In dogs, abnormalities of the Wnt/β-catenin signaling pathway have been investigated in mammary tumor and skin melanoma (Gama et al., 2008; Han et al., 2010). In both studies, decreased membrane β-catenin expression was consistently observed, indicating the disruption of intercellular adhesion (Fig. 4). On plasma membrane level, β-catenin acts as a bridge that links cadherin to the cytoskeleton in the plasma membrane of the normal cell (Demunter et al. 2002; Sanders et al. 1999). Thus, the loss of cadherin molecule or the disruption of cadherin-catenin complex can induce the release of β-catenin into the cytoplasm. The loss of E-cadherin and the activated MET/RON receptor tyrosine kinases (RTKs) have been reported to cause the cytoplasmic release of β-catenin in human melanoma and normal canine kidney cells (Danilkovitch-Miagkova et al. 2001; Demunter et al. 2002; Sanders et al. 1999). In the study of canine skin melanoma, the authors observed significantly increased β-catenin expression in mRNA level (Han et al., 2010). It seems that the increased synthesis of β-catenin can also induce the cytoplasmic accumulation, besides the translocation of membrane β-catenin. Wnt factor has been considered to increase the synthesis of β-catenin in human (Danilkovitch-Miagkova et al. 2001; Larue and Delmas 2006). However, the expression level of β-catenin in protein level is needed to confirm our hypothesis as increased RNA synthesis does not always equate with increased protein synthesis. The authors also examined consistently decreased expression of membrane E-cadherin in all canine skin melanoma tissues, indicating the disruption of intercellular adhesion (Fig. 5, unpublished). However, the authors couldn’t conclude the relationship between E-cadherin and β-catenin because of low sample number. In another study, the authors observed that only 28% of tumor tissues revealed overexpressed MET/RON RTKs indicating that those RTKs were not a major contributing factor for increased β-catenin expression in the cytoplasm (Han et al., 2009). As a next study, the authors are examining the mutation of β-catenin gene. GSK3/APC/Axin complex recognizes the amino acid sequence encoded by exon 3 of β-catenin gene and initiates phosphorylation, followed by degradation of β-catenin.

Figure 4.

Immunohistochemistry for β-catenin in canine skin melanoma showing variable membrane expression and cytoplasmic translocation of β-catenin (authors’ study).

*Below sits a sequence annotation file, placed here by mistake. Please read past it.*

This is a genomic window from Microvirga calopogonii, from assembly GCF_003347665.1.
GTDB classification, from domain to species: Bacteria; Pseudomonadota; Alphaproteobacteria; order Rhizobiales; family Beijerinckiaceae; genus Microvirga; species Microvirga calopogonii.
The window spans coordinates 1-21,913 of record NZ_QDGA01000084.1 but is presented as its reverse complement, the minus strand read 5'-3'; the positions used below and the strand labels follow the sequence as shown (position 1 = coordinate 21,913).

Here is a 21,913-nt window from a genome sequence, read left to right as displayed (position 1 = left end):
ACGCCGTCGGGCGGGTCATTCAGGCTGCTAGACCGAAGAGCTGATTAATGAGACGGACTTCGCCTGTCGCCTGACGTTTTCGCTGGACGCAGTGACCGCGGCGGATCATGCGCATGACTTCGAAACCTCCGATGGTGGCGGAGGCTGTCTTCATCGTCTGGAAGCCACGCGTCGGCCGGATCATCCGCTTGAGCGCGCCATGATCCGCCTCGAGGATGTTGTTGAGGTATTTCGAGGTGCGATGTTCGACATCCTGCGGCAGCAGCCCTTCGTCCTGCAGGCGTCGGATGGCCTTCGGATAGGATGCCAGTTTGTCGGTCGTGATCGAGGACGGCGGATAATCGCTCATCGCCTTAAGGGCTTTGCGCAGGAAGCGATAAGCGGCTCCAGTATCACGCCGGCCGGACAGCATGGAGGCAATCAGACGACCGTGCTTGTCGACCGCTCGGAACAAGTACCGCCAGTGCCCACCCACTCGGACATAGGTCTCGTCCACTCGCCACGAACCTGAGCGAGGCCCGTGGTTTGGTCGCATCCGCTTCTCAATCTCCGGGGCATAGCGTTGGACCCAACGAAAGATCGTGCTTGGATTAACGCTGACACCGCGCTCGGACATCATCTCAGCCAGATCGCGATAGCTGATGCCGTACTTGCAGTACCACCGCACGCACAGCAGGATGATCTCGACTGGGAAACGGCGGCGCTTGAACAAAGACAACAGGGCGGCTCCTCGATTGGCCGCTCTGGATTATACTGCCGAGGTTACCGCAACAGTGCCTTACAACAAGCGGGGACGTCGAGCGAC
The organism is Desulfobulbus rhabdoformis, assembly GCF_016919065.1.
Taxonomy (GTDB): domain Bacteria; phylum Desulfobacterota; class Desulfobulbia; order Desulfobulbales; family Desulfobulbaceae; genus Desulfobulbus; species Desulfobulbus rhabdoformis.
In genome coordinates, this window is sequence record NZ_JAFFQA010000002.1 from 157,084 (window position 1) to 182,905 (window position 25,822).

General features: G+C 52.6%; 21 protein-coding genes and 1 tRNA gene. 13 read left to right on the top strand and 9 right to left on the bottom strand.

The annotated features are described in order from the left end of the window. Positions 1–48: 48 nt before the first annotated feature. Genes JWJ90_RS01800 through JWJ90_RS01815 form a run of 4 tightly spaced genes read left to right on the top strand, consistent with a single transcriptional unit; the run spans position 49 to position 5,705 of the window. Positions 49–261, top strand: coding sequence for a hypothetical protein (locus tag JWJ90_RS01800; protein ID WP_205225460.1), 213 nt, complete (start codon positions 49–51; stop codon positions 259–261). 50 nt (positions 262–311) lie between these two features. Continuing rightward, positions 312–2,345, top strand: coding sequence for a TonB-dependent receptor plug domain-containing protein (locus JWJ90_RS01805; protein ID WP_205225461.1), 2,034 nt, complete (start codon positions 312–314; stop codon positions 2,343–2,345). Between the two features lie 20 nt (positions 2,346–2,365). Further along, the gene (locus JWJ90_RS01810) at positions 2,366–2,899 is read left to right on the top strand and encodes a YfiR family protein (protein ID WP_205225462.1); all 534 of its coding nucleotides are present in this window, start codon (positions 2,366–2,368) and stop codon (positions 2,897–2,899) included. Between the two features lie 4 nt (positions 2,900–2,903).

Figure 5.

Immunohistochemistry for E-cadherin in canine skin melanoma showing variable membrane expression of E-cadherin (authors’ study).

3. Spontaneous canine skin melanoma as a model for human melanoma

Spontaneous tumors in companion animals are suitable models for human cancer. They share a similar lifestyle with human (their owner), and have a relatively high incidence of tumors, large body size and shorter life span (Vail & MacEwen, 2000). Their tumors are also spontaneously occurring and genetically heterogenous in contrast to the tumor of experimental animals induced by chemical or transplantation. In companion animals, tumors that have a potential to be a model for human are mammary carcinoma, osteosarcoma, melanoma, lymphoma and leukemia.

Although a lot of investigations and therapeutic trials have been conducted, the incidence and deaths by skin melanoma continue to increase in human, particularly Caucasian population (Longstreet, 1988; Woodhead et al., 1999). In human, melanoma classifies four subtypes; superficial spreading melanoma (SSM), nodular melanoma, lentigo maligna melanoma and acral lentiginous melanoma. SSM is the most common type of melanoma, accounting for about 70% of all diagnosed cases. The most aggressive type is, however, nodular melanoma. Nodular melanoma is the second common type, accounting for 15% of all diagnosed cases. Usually, it develops in people aged 60 and older. Because of high incidence of the alteration in Wnt/β-catenin signaling pathway, a genetically modified mouse model has been developed (Delmas et al. 2007). However, the location of melanocytes in mice differs from that in the human skin and a mouse model does not spontaneously develop melanoma (Larue and Beermann 2007). Whereas, in normal skin of the dog, the melanocyte is mainly present in the basal layer of the epidermis and hair follicle similar to that of the human. In addition, the age incidence, histopathology and biological behavior, which rapidly progression to vertical growth phase (VGP) without radial growth phase (RGP) in canine cutaneous melanoma are very similar to the feature of human cutaneous nodular melanoma (Chamberlain et al. 2003; Gross et al. 2005; Smith et al. 2002). It suggests that the canine cutaneous melanoma could be a suitable model for therapeutic trial by correcting the altered Wnt/β-catenin signaling pathway.

© 2011 The Author(s). Licensee IntechOpen. This chapter is distributed under the terms of the Creative Commons Attribution-NonCommercial-ShareAlike-3.0 License, which permits use, distribution and reproduction for non-commercial purposes, provided the original is properly cited and derivative works building on this content are distributed under the same license.

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Jae-Ik Han and Ki-Jeong Na (August 23rd 2011). Wnt/β-Catenin Signaling Pathway in Canine Skin Melanoma and a Possibility as a Cancer Model for Human Skin Melanoma, Melanoma in the Clinic - Diagnosis, Management and Complications of Malignancy, Prof. Mandi Murph, IntechOpen, DOI: 10.5772/21221. Available from: